Gatwick Airport has closed its runway and an investigation is under way after claims the surface started to break up. Earlier, Gatwick tweeted an apology to anyone impacted by the closure. It said: "Our runway is temporarily closed while we carry out investigations. BBC London Travel tweeted there are reports the surface is breaking up with arrivals being diverted to Stansted and Bournemouth airports. In a further statement, a spokesman for the airport said the main runway was temporarily closed at 15.48 BST while a reported issue was investigated.
If Thanksgiving travel leaves you sniffling by the time the stuffing hits the table, you're not alone. No matter how you travel for the big meal, you're likely come into contact with massive amounts of germs, says Dr. Susan Whittier, a microbiologist at New York-Presbyterian/Columbia University Medical Center. They're impossible to avoid, but you can boost your odds of staying healthy by steering clear of the dirtiest spots in airports, train stations and rental cars. Think of how many grubby hands have touched that screen before you -- gross, right? Whittier says high-touch surfaces can harbor "potential pathogens" like MRSA, Group A strep and the influenza virus.
In case you've somehow forgotten, United Airlines is having a horrible year. From leggings-gate and in-flight animal deaths to the infamous violent removal of a passenger from an overbooked flight, the airline has found itself in the midst of some serious controversy. And just when it seemed like things couldn't possibly get any worse, they did. United is now under fire after a video showing an employee pushing a 71-year-old passenger to the floor in an airport was brought to light in a Harris County, Texas, lawsuit filed last week. The footage is two years old, but was broadcast to the public on Tuesday by KPRC, a Houston news station.
Morris, Robert (NASA Ames Research Center) | Pasareanu, Corina S. (NASA Ames Research Center) | Luckow, Kasper (Carnegie Mellon University) | Malik, Waqar (NASA Ames Research Center) | Ma, Hang (University of Southern California) | Kumar, T. K. Satish (University of Southern California) | Koenig, Sven (University of Southern California)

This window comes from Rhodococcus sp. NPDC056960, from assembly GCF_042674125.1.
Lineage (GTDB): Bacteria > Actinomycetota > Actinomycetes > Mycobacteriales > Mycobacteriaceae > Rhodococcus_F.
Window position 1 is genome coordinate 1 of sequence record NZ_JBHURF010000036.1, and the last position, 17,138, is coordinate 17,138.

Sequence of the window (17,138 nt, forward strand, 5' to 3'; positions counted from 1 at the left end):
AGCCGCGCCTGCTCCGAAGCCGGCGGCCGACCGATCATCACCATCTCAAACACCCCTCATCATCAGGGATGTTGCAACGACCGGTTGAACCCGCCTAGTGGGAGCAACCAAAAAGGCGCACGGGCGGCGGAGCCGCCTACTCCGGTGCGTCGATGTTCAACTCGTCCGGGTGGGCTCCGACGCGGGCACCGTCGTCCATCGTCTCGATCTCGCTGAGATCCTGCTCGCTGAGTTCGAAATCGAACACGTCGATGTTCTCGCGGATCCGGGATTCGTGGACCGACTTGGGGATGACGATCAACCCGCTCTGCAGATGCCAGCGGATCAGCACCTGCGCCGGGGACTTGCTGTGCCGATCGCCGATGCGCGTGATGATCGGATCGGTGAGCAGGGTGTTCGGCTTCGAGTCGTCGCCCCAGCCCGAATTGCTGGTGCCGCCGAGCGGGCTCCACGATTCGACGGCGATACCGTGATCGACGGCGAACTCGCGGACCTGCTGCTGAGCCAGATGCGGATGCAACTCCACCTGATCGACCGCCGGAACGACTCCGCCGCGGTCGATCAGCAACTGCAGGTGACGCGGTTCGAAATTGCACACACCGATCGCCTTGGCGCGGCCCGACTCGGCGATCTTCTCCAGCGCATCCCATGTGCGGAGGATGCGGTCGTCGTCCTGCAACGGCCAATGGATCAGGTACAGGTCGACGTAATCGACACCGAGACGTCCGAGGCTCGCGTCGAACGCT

This paper explores the problem of managing movements of aircraft along the surface of busy airports. Airport surface management is a complex logistics problem involving the coordination of humans and machines. The work described here arose from the idea that autonomous towing vehicles for taxiing aircraft could offer a solution to the 'capacity problem' for busy airports, the problem of getting more efficient use of existing surface area to meet increasing demand. Supporting autonomous surface operations requires continuous planning, scheduling and monitoring of operations, as well as systems for optimizing complex human-machine interaction. We identify a set of computational subproblems of the surface management problem that would benefit from recent advances in multi-agent planning and scheduling and probabilistic predictive modeling, and discuss preliminary work at integrating these components into a prototype of a surface management system.
FORT LAUDERDALE, FLORIDA – A day before the suspect in the Fort Lauderdale airport rampage was to appear in court, a website released footage that appears to show him calmly drawing a pistol and opening fire in the baggage claim area. Santiago, 26, is accused of killing five travelers and wounding six others the attack. He was charged Saturday with an act of violence at an international airport resulting in death -- which carries a maximum punishment of execution -- and weapons charges. His first court hearing is Monday. The FBI said in an email that it was aware of the video but would not comment on its authenticity.